By Andrew Brandt
Attackers targeting Android-based IoT devices with automated, scripted attacks have been attempting to deliver an unidentified foreign object into vulnerable set-top TV tuner boxes, streaming media players, network-attached storage (NAS), or other permanently attached, always-on appliances. The payload of these attacks is a small cryptocurrency-mining app designed to take advantage of the fact that these devices are rarely monitored and always (or usually) powered on and connected to the internet.
The attacks target the network port used by default (5555/tcp) by the Android Debug Bridge (ADB), a component of Android that provides an interface to control or manage a phone or other device. All Android devices can be configured to accept commands from ADB, though they usually require the user to connect directly to the device using a USB cable, and to enable settings designed for software developers.
However, if an IoT device running Android is vulnerable to one or more remote code execution exploits, and is reachable from the internet, all bets are off. We were able to collect a number of different samples of this malicious cryptominer app, which calls itself UFO Miner, by running a honeypot that simulates a vulnerable Android device and listens for (and accepts) connections from anywhere. Attackers reached the honeypot from IP addresses that geolocate to Hong Kong and elsewhere in China, South Korea, Taiwan, Russia, Ukraine, and Iran, as well as the United States, Canada, the UK, and Sweden.
Compared to the volume of other types of automated attacks that target network infrastructure, the UFO Miner seems paltry by comparison. Over a typical 10 day period, we might receive around 1000-1200 inbound connections to the honeypot’s ADB listener, while other honeypots, tuned to watch for attacks against different services, receive hundreds of thousands of attempted break-ins. But the small number of attacks doesn’t mean UFO Miner is harmless, no matter what Agent Mulder might believe.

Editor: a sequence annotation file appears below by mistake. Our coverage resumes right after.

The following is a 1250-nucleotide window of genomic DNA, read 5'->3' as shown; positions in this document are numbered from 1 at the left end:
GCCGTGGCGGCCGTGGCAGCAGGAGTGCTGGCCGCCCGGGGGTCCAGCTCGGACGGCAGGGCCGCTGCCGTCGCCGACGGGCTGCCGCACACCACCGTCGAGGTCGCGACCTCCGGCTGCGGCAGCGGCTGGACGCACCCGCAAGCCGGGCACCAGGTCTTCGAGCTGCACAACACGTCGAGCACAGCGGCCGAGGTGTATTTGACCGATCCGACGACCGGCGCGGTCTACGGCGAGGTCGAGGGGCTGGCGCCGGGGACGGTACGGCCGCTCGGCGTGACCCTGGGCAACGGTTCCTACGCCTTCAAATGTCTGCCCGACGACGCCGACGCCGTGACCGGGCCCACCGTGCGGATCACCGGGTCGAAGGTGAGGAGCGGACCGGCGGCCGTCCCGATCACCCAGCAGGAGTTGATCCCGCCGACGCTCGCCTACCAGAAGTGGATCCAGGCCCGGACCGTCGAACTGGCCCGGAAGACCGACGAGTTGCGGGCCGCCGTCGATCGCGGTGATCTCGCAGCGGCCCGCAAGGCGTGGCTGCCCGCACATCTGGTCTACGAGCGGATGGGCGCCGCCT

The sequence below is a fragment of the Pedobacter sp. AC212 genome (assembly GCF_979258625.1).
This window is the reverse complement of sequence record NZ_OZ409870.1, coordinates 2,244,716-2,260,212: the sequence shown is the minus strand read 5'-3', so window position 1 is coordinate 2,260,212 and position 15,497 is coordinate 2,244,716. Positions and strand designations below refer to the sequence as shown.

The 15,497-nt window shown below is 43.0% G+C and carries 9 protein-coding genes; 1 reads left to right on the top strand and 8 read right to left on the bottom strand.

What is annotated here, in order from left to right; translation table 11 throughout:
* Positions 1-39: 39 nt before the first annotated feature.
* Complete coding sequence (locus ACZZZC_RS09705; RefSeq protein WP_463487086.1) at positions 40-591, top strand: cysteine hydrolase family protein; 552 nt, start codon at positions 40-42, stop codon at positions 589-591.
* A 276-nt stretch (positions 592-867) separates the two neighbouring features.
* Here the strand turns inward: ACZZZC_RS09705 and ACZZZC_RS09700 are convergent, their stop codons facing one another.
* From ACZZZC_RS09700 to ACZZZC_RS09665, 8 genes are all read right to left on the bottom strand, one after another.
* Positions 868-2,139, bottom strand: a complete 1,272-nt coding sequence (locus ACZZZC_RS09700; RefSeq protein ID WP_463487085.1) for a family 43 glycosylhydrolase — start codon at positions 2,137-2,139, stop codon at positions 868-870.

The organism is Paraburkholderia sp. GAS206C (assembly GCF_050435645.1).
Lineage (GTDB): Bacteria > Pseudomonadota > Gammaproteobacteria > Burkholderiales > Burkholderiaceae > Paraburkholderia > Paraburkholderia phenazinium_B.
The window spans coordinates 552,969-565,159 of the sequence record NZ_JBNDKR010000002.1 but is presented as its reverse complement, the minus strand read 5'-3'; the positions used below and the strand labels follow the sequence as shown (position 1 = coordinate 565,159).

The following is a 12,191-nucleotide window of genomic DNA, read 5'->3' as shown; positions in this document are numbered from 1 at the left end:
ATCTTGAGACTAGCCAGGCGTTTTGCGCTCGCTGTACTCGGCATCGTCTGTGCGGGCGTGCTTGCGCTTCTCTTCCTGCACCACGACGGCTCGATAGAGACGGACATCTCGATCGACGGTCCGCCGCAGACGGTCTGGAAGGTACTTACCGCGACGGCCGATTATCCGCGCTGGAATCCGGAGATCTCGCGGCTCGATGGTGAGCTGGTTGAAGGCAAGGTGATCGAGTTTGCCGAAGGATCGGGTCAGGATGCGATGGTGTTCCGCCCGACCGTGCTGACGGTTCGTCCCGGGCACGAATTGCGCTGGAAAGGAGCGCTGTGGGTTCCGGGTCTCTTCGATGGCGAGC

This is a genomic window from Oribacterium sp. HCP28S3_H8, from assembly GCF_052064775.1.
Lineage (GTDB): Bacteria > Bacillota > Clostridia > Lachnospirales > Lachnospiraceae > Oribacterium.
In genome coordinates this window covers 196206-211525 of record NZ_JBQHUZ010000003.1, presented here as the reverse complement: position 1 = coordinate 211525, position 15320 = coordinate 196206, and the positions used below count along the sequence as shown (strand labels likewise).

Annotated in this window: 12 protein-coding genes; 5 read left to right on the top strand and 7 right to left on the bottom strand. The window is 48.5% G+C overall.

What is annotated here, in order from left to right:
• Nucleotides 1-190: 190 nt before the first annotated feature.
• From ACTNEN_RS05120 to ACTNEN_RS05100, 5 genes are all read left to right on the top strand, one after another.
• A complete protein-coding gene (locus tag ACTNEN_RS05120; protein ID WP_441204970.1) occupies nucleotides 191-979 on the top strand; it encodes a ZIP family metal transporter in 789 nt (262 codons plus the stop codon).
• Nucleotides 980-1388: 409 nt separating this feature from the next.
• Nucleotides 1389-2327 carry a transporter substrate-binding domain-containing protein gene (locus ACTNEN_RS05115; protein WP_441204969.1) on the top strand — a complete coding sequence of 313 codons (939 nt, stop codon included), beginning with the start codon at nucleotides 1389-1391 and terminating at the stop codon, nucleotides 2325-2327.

What’s out there?
The UFO Miner app is headless, which means that it has no user interface. When it’s been installed, there is no “UFO Miner” icon that appears in the apps tray. The only sign that it is running is that the system’s processor can heat up rapidly, which is precisely what happened when we ran UFO Miner on an Android Virtual Device (AVD), a development tool that allows app programmers to test their apps on a simulated, software Android “phone” on desktop or laptop computers.
When we executed the command that UFO Miner’s distributors were using to launch the app, it pegged the processor in our test laptop that was running the AVD. Running the “top” command on the phone revealed that this unwelcome visitor was consuming 99% of the processing resources on the AVD — so much that it caused the cooling fans in the laptop on which it was running to spin up to full speed.
If a real, physical device running the malware (like a NAS) has cooling fans, this may trigger the fans to speed up, but otherwise, the user should not see any outward sign that the device is doing anything out of the ordinary. If it were to get onto your phone — a much less likely scenario — you might notice the phone rapidly overheating, if it was in a pocket or in your hand.